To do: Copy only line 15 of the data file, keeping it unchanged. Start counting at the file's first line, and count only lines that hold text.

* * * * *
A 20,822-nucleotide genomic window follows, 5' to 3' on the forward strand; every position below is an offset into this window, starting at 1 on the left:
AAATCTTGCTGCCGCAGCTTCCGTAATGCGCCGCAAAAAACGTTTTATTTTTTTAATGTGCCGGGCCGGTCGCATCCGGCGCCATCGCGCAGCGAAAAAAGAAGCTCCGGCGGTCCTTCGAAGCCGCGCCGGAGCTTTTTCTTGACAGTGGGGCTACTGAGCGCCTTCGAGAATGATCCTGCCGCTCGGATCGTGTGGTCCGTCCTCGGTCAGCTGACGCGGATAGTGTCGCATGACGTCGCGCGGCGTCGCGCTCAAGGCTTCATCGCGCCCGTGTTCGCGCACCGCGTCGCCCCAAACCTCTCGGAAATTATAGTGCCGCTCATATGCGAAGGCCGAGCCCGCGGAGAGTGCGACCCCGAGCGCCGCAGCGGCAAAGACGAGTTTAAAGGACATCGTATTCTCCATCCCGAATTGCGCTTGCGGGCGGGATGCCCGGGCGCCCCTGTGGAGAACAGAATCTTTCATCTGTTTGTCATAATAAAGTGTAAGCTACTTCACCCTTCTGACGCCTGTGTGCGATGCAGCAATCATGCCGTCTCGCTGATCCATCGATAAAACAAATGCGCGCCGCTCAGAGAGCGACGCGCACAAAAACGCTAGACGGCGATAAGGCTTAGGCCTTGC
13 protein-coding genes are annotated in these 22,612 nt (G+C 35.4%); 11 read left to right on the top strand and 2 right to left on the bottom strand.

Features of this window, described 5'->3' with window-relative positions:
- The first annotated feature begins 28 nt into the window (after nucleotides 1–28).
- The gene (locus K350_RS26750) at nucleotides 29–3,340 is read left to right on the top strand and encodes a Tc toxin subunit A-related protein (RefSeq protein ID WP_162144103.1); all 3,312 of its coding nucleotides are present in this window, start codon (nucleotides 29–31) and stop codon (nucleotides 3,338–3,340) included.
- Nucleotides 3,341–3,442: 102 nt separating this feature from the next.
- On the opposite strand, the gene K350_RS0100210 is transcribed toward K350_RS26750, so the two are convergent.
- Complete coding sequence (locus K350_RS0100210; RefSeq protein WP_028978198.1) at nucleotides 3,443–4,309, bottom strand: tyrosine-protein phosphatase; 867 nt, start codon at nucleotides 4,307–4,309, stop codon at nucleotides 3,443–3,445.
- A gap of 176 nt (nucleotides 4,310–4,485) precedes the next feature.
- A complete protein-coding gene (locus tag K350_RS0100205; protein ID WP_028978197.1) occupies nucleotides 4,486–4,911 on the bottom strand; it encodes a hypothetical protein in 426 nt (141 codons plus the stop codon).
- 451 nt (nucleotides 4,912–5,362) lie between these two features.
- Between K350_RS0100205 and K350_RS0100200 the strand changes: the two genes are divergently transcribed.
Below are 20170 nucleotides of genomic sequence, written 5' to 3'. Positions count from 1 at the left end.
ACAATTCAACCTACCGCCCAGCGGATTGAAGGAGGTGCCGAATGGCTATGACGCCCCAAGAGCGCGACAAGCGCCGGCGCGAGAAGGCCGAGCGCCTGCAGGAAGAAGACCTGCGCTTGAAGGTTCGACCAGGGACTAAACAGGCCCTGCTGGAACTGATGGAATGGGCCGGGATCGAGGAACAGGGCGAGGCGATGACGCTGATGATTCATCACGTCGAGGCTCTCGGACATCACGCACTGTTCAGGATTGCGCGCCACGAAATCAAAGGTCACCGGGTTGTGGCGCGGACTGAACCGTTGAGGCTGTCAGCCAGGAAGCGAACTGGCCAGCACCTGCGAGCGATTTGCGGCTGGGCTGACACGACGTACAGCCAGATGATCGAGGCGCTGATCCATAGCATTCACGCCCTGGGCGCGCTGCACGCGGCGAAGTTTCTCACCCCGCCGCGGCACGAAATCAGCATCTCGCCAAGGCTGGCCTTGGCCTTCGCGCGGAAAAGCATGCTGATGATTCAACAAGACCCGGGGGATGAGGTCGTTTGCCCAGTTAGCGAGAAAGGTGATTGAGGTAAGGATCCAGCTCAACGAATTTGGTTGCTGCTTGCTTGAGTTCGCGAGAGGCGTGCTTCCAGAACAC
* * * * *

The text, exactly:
ACAATTCAACCTACCGCCCAGCGGATTGAAGGAGGTGCCGAATGGCTATGACGCCCCAAGAGCGCGACAAGCGCCGGCGCGAGAAGGCCGAGCGCCTGCAGGAAGAAGACCTGCGCTTGAAGGTTCGACCAGGGACTAAACAGGCCCTGCTGGAACTGATGGAATGGGCCGGGATCGAGGAACAGGGCGAGGCGATGACGCTGATGATTCATCACGTCGAGGCTCTCGGACATCACGCACTGTTCAGGATTGCGCGCCACGAAATCAAAGGTCACCGGGTTGTGGCGCGGACTGAACCGTTGAGGCTGTCAGCCAGGAAGCGAACTGGCCAGCACCTGCGAGCGATTTGCGGCTGGGCTGACACGACGTACAGCCAGATGATCGAGGCGCTGATCCATAGCATTCACGCCCTGGGCGCGCTGCACGCGGCGAAGTTTCTCACCCCGCCGCGGCACGAAATCAGCATCTCGCCAAGGCTGGCCTTGGCCTTCGCGCGGAAAAGCATGCTGATGATTCAACAAGACCCGGGGGATGAGGTCGTTTGCCCAGTTAGCGAGAAAGGTGATTGAGGTAAGGATCCAGCTCAACGAATTTGGTTGCTGCTTGCTTGAGTTCGCGAGAGGCGTGCTTCCAGAACAC